As bear markets age, contrarians start to test the waters. That explains Admiral Capital Management, a new hedge fund that is diving into convertible bond arbitrage after a brutal two-year swoon in that market.
Although undertaken by a high-profile trader, the timing of the launch could raise eyebrows. Far from a breeding ground of new opportunity, the convertible bond market in recent months has seen numerous funds losing money, returning money to shareholders, or simply shutting their doors.
Bill Ellsworth, former head of convertible arbitrage at
and the founder of Admiral, believes those problems make the time ripe for a start-up. "The deterioration you've seen in the past 18 months has created value," he says.
Ellsworth is a veteran trader known in the industry and has more than just money to lose in his new venture. Prior to his role at Morgan Stanley, his tenure included 10 years as head of convertible trading at Smith Barney, CIBC and
, according to his marketing material. "I almost started a hedge fund two years ago, but back then, the market was overvalued," he says. "It was bad timing."
Ellsworth's departure from Morgan Stanley last June coincided with a major management shake-up at the firm. His boss, Guru Ramakrishnan, along with Vikram Pundit, two high-profile traders, revolted against chief executive Philip Purcell, and their departure precipitated the CEO's ousting. Ramakrishnan and Pundit founded Old Lane Management. Now Ellsworth is following suit with his own hedge fund.
The bear market in convertible arbitrage began in 2004 and lasted through last year, Ellsworth notes. During the downturn, most bonds were overpriced, too many players chased the same deals, and volatility -- which hedge funds rely on for profits -- was nonexistent.
"All funds of funds pulled out in the last six to nine months," Ellsworth says. "They bought high and sold low. When things get washed out, there is an opportunity to get in."
Knowing first-hand how difficult the market was, Kevin Crouchley joined Admiral as a partner after winding down his own convertible shop Alta Partners, a hedge fund that once boasted $1.5 billion in assets.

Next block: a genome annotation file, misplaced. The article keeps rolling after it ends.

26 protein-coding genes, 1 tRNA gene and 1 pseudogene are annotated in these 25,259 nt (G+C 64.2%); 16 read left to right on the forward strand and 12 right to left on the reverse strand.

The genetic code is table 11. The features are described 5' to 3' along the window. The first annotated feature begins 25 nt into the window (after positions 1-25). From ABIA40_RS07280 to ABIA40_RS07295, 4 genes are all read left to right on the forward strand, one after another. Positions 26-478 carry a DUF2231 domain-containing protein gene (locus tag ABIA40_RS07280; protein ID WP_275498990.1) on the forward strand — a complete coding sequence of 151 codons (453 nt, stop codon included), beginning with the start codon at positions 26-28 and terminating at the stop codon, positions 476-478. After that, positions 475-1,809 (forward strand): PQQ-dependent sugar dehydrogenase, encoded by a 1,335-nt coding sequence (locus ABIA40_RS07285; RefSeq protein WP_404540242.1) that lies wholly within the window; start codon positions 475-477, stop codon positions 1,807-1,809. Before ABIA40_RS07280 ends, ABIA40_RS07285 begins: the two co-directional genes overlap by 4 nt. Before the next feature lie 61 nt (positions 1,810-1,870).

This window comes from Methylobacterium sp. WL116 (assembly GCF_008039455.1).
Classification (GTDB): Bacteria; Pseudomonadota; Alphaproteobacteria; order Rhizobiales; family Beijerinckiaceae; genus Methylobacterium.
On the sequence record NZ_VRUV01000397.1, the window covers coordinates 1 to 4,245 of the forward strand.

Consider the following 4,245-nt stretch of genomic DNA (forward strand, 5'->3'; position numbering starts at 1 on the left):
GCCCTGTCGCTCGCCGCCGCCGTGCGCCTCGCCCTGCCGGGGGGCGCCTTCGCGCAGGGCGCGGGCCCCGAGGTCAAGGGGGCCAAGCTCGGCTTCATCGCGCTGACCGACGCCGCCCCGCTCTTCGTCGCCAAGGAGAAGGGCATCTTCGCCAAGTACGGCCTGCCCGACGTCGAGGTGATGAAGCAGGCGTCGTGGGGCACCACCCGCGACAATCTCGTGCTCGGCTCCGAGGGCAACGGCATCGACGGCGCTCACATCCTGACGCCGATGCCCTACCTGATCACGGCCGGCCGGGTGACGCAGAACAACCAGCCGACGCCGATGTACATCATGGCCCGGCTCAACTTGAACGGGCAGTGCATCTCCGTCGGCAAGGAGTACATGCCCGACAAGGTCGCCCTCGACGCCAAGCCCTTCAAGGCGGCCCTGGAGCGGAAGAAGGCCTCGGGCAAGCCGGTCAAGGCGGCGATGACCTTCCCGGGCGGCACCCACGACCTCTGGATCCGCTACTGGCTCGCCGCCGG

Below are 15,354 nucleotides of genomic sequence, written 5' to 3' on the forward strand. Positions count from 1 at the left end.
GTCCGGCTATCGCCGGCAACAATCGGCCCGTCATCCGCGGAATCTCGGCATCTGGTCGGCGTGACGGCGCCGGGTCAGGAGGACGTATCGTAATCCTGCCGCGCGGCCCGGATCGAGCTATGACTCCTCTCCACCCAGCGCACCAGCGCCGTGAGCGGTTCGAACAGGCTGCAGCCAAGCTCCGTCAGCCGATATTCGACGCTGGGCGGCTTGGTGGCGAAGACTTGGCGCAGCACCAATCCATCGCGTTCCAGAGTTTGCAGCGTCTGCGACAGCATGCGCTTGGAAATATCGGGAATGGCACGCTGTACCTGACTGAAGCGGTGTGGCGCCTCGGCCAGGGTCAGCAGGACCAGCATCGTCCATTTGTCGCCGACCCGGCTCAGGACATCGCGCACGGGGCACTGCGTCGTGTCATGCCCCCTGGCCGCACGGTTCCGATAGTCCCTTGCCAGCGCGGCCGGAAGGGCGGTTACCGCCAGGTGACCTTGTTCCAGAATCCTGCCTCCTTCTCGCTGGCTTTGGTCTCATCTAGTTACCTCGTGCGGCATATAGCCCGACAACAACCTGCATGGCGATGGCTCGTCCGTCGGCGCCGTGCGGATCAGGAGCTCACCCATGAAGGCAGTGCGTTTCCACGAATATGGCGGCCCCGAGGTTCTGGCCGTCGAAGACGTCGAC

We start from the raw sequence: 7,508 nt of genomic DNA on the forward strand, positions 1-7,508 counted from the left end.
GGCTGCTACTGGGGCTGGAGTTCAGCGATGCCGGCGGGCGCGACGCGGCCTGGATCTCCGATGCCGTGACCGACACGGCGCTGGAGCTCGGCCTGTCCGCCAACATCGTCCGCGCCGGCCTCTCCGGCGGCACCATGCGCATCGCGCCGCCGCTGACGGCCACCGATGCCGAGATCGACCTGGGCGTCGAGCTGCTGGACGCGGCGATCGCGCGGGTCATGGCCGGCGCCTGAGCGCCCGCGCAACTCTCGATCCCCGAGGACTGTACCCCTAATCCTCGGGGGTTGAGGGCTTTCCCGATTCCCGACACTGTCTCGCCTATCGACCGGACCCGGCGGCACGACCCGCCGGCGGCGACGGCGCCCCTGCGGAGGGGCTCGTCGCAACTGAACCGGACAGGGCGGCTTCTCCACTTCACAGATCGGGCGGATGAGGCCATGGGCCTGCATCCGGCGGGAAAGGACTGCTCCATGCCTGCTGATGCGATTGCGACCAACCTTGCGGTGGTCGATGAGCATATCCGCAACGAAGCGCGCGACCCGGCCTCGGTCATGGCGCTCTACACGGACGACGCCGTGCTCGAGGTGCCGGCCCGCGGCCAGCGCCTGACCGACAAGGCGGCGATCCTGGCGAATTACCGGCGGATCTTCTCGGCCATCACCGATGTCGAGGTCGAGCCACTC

Ellsworth estimates that 50%-60% of the money in convertible fund hedge funds was redeemed over the past two years, while about 20 funds shut down.
"We've hit the bottom," he says. Market losses culminated last spring, when the strategy returned a negative 3% in April alone. From January to May of last year, convertible arbitrage returned a negative 7%, according to CSFB/Tremont.
Things began to turn around after June. Between then and now, annualized performance has gravitated to around 10%, Ellsworth points out. For January alone, returns should be close to 2%.
When shops closed down, they were forced to sell in panic mode, depressing the price of convertible bonds on the secondary market. Survivors won.
Convertible traders typically own convertible bonds and hedge the price risk by shorting the underlying equity. As buyers, they benefit from cheaper bond prices.
One of the clearest signs of recovery is the recent pickup in volatility driven by inflation scares and higher energy prices. Since December, the CBOE Volatility Index, or the "fear" index, moved from the low 10s to 14.5 in mid-January.
Volatility is particularly important for the performance of convertible strategies. Managers generally make money when stock prices move up or down, regardless of the direction of the move.
The worst-case scenario is when volatility goes nowhere, says Ellsworth, and this is pretty much what happened during this bear market. In such cases, managers lose money.
That said, it remains to be seen whether the timing of Admiral's launch works out. Many still believe that the market sentiment will remain bearish for a while.
"The market has gotten a little bit better over the past two months, but it's still not compelling. Valuations are not that cheap. You have to move into small-cap, where it's not liquid," says James White, who runs Excelsior Capital Management, a fund that posted positive returns last year. "If you have a lot of money to move into this space, it's going to be hard."
For now, moving money is not Admiral's chief ambition. The fund is only targeting $200 million to $300 million in assets. For a manager with this pedigree, in talks with Morgan Stanley and
for his prime brokerage business, the estimated sum is modest.
"I want to be realistic because we are not in the bull market, yet," says Ellsworth.
For now, the fund will appeal mostly to funds of funds, a class of investors often categorized as "hot money" rather than to the so-called "sticky money" -- the more conservative pensions and endowments. "This tumultuous convertible space has been going through a lackluster performance, and allocators are not too anxious to put money into the space," says Crouchley.
One way convertible shops have protected themselves against wild market swings has been to expand from their convertible roots into a multistrategy formula. For some, the "death" of convertible arbitrage is reflected in the fact that fewer players have remained solely focused on the strategy. Admiral won't be an exception. It plans to add other strategies that gravitate around convertible arbitrage within two or three years, including fixed-income arbitrage and event-driven strategies. Just in case.